When the the painting was completed I moved to the bas relief panel that sits just below the doors. This is polymer clay built up on a piece of mdf. I used a round metal insert to act as a holder to hold the base of the tooth I would create later.


With the sculpting done it’s on to the paint stage. This requires several colors and multiple layers of acrylic paints and glazes to develop a rich antique bronze patina finish.


There is also a skull in flower sculpt between the doors. Here it is in progress. Part of the process is fitting the back of the piece to the molding on the enclosure so it will lay tight to the wood frame. As with the bas relief panel this little guy will be treated to a similar multi layer acrylic paint process, as will the wood enclosure.

Only when all of the various elements are completed did the final assembly begin. That procedure took several hours in itself as a few minor adjustments were made. Holes were measured and drilled to mount the wooden bead trim and antique brass ornaments were attached at the bottom of the enclosure. The central panel panting was placed, then the doors mounted. The very last step was to attach a hanging wire and felt pads to the back. Finished.

If you would like information about purchasing this piece please email me using the Contact page here.

The Origin of Deadalin Darke

“The Origin of Deadalin Darke” 18x12.5” acrylic on panel, wood frame with polymer clay, is my new piece for Modern Eden Gallery’s current group exhibition, “Baby Mama: Portrait Invitational VI”. The theme of the show is an update of the mother and child paintings of the renaissance which fits in very well with the concept of my Dankquart Collection series. A bit of humor was encouraged when creating the work and as with many of the pieces from that series there is a definite touch of dark whimsy here. The show runs at Modern Eden from June 8 to July 6. Please see the Modern Eden website for purchase information and if you are in the San Francisco area stop by for an in person viewing.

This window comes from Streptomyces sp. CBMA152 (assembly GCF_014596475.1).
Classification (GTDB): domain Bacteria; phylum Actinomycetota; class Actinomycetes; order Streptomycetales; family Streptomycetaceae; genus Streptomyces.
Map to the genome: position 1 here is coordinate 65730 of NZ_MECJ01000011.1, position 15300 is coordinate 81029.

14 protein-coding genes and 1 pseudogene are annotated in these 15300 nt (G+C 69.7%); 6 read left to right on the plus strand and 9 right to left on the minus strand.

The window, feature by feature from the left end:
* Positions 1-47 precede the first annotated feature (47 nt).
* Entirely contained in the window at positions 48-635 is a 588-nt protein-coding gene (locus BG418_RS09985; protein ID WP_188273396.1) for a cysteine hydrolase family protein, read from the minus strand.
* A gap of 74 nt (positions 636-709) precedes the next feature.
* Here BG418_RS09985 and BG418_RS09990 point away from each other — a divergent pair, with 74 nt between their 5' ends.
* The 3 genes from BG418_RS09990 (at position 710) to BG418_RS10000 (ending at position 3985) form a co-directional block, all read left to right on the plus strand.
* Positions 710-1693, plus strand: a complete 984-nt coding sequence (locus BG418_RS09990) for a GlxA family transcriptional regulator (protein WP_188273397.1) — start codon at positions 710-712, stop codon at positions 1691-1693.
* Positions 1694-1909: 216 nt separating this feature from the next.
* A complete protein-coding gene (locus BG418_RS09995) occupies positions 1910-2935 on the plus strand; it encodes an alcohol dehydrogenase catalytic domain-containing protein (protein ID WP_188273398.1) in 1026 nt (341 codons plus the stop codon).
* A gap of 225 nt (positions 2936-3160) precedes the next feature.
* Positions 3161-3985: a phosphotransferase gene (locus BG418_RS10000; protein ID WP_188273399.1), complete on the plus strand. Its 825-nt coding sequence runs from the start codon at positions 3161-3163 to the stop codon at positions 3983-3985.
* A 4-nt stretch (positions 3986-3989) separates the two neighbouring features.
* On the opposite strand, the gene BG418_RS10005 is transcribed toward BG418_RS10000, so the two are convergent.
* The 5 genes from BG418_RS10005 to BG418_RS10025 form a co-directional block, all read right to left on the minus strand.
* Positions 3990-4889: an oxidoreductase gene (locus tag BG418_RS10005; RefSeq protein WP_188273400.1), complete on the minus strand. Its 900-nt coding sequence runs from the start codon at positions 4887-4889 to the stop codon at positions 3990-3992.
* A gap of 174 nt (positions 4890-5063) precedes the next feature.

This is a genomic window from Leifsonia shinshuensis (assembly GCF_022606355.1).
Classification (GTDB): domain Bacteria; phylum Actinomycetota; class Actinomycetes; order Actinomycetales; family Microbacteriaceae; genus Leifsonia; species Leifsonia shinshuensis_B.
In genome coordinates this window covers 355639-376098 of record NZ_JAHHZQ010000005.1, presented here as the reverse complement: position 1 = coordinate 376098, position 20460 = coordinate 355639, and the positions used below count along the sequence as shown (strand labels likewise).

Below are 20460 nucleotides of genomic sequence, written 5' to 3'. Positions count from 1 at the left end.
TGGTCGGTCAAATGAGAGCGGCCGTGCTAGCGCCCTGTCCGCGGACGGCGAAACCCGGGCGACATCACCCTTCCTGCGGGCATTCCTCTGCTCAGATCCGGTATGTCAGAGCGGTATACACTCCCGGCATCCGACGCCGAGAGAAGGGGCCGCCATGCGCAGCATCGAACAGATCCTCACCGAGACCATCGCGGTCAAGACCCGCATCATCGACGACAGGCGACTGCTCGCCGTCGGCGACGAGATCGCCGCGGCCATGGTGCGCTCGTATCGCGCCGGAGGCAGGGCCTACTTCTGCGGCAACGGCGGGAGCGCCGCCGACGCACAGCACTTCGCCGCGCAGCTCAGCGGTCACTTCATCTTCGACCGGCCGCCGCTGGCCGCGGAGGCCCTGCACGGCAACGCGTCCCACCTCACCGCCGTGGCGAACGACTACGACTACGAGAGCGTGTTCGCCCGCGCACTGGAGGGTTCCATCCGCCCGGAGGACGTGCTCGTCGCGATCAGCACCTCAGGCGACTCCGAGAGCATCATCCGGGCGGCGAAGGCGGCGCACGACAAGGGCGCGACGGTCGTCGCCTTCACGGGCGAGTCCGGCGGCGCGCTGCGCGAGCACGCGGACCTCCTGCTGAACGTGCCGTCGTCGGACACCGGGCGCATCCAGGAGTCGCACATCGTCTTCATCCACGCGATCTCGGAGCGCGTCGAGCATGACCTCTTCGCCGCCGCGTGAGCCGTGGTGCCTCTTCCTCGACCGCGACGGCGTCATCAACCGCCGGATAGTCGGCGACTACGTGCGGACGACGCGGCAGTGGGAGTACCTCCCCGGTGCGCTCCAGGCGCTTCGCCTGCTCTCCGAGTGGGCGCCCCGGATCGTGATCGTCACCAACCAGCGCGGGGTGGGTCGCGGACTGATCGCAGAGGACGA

Baby Mama: Portrait Invitational VI
Modern Eden Gallery
801 Greenwich Street
@ Mason Street
North Beach
San Francisco, CA 94133

Phosphorus for Arch Enemy Arts

“Phosphorus”, a new entry in the Dankquart Collection series, was created for Arch Enemy Arts “The Periodic Table of Elements” show. It’s a mixed media work utilizing acrylic paints and mediums, polymer clay, glass vials, and wood. When I began the concept drawings for the piece I knew I wanted to have a connecting link between the exterior, with the doors closed, and the interior, doors open. So I created the small red character at the bottom of the enclosure who flows directly into the main portrait when the doors are opened. The enclosure also features a skull in flower sculpt, a regular part of this imaginary lost civilization’s artwork, and two small reliquary items, bones secured in glass domes. Although this piece is designed to be wall hung, it will also work as a stand alone piece on a tabletop or desk. More photos are available here.
Purchase inquiries through Arch Enemy Arts Gallery.